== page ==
Keith Waterhouse, who died on Friday (4 September 2009) aged 80, was a genuine all-round man of letters, equally at home at a party political conference, or a literary festival, or in the West End, where many of his plays were co-authored with his fellow Yorkshireman, Willis Hall, who died four years ago.

Their most famous collaboration was Billy Liar, adapted from Waterhouse’s novel, one of the major comic fictions of the last century in its portrayal of an undertaker’s assistant who engages in a Walter Mitty-style fantasy life: the 1960 play starred Albert Finney, succeeded by Tom Courtenay, who also appeared in the film directed by John Schlesinger. Michael Crawford starred in the 1974 Drury Lane musical Billy, with (then) unknowns Elaine Paige and Diana Quick as two of his girlfriends.

The lyrics and music for Billy were by Don Black and John Barry, and it’s one of the best modern British musicals, Billy’s dream translated into a show-stopping “Some of Us Belong to the Stars” as the hero descended a light-up staircase. The other great Waterhouse theatre project was his brilliant cabaret play Jeffrey Bernard Is Unwell (1989) in which Peter O'Toole, directed by the late Ned Sherrin (See News, 2 Oct 2007), gave a towering comic performance as the journalist and drunken denizen of the Coach and Horses (and was followed, in several revivals by Tom Conti).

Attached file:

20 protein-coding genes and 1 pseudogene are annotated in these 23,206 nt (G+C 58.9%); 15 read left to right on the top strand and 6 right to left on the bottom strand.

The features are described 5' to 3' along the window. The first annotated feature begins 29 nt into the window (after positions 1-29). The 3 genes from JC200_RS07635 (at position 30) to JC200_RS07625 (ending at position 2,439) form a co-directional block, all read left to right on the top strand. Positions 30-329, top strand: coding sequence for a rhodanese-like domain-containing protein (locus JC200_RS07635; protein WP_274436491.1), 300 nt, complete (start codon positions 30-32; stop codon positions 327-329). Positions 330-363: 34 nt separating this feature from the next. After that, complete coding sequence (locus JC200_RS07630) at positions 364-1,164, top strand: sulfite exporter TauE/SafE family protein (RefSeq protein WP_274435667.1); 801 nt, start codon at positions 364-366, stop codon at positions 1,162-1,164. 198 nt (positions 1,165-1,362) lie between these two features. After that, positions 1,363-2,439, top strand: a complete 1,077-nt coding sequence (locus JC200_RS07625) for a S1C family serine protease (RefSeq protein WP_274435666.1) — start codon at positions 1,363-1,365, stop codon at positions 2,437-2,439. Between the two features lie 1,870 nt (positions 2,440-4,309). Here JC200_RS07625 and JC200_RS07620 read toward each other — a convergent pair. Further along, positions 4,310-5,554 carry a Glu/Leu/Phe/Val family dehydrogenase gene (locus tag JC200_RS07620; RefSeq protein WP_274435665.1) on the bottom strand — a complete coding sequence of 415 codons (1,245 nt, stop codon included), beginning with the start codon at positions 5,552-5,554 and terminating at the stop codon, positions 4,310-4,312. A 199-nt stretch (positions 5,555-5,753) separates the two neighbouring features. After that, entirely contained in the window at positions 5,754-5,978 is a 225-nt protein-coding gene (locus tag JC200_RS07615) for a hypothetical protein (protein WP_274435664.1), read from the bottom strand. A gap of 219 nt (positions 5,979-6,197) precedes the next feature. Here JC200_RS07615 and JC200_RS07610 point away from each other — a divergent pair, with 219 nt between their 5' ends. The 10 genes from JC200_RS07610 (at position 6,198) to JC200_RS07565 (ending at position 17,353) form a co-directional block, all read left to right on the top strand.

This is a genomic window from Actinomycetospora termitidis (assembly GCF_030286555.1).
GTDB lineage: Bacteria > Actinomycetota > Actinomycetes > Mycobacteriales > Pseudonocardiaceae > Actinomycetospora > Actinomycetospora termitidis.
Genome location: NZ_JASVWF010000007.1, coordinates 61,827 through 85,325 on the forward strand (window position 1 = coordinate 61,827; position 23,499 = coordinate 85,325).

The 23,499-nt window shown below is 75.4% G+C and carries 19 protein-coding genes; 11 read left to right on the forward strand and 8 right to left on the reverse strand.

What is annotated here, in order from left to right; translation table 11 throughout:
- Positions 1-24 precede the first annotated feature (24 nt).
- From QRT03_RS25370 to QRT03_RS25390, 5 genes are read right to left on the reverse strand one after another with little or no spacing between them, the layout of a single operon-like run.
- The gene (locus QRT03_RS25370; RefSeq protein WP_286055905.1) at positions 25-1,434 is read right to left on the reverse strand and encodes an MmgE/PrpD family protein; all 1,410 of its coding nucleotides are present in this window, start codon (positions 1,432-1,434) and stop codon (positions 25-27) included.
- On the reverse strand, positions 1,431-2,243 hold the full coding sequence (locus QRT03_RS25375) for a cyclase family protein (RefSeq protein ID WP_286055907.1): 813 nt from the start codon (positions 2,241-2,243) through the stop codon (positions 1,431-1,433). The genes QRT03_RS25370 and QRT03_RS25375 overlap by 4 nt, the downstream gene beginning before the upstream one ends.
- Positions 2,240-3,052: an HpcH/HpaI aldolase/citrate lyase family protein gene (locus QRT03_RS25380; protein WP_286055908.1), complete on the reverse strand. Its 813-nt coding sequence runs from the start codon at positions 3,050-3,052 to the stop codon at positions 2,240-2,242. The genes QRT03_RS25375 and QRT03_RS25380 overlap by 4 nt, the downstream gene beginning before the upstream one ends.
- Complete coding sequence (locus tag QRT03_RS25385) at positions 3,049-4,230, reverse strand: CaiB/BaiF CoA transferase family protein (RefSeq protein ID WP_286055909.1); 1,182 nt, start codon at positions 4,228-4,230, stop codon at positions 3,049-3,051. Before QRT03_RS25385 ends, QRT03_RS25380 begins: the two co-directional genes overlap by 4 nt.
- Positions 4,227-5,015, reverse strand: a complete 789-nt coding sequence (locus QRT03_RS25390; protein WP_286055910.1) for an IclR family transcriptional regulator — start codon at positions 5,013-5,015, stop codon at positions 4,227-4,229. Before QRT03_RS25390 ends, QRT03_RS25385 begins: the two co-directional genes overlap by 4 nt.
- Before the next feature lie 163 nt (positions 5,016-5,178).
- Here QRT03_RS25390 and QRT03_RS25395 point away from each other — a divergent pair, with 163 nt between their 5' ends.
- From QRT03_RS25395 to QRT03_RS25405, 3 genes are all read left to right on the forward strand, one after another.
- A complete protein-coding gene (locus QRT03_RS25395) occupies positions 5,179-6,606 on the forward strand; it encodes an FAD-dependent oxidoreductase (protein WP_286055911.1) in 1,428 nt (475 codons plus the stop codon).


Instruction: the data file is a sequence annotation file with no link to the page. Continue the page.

Waterhouse was a famously industrious writer who produced two acidly satirical and no-nonsense newspaper columns a week (in the Daily Mirror and latterly, until just four months ago, the Daily Mail), many novels, and several film scripts with Hall – including Bryan Forbes’ Whistle Down the Wind (1961) starring Alan Bates and Hayley Mills.

He never worked on a computer, bashing out his copy on an old typewriter before adjourning for lunch, usually in Soho, or in Earl’s Court where he lived in later years, washed down with copious amounts of his favourite tipple, champagne. He was the most wonderful company, apple-cheeked and white-haired, with a permanent mischievous twinkle in his eye.

Born on 6 February 1929 in Leeds, he left school aged 14, did two years National Service with the RAF and joined the Yorkshire Post, where his vivid writing led to the stage work with Hall.

First, they wrote a series of Northern family dramas, followed by a sophisticated adultery farce Say Who You Are (1965); a musical of Arnold Bennett’s The Card (1973) starring Jim Dale, with a score by Jackie Trent and Tony Hatch; Saturday, Sunday, Monday (1974) a marvelous re-working of an Eduardo de Filippo farce for the National Theatre starring Joan Plowright and Laurence Olivier; and a beautiful version of the Grossmiths’ Diary of a Nobody called Mr and Mrs Nobody(1986) starring Judi Dench and her late husband Michael Williams.

Comparisons have rightly been drawn with JB Priestley, Waterhouse’s great literary hero, and another Yorkshireman who straddled the whole of literary and theatrical life in a populist vein, though Waterhouse was more raffish and less of a public figure. He was twice married and twice divorced, made a CBE in 1991 and elected a Fellow of the Royal Society of Literature.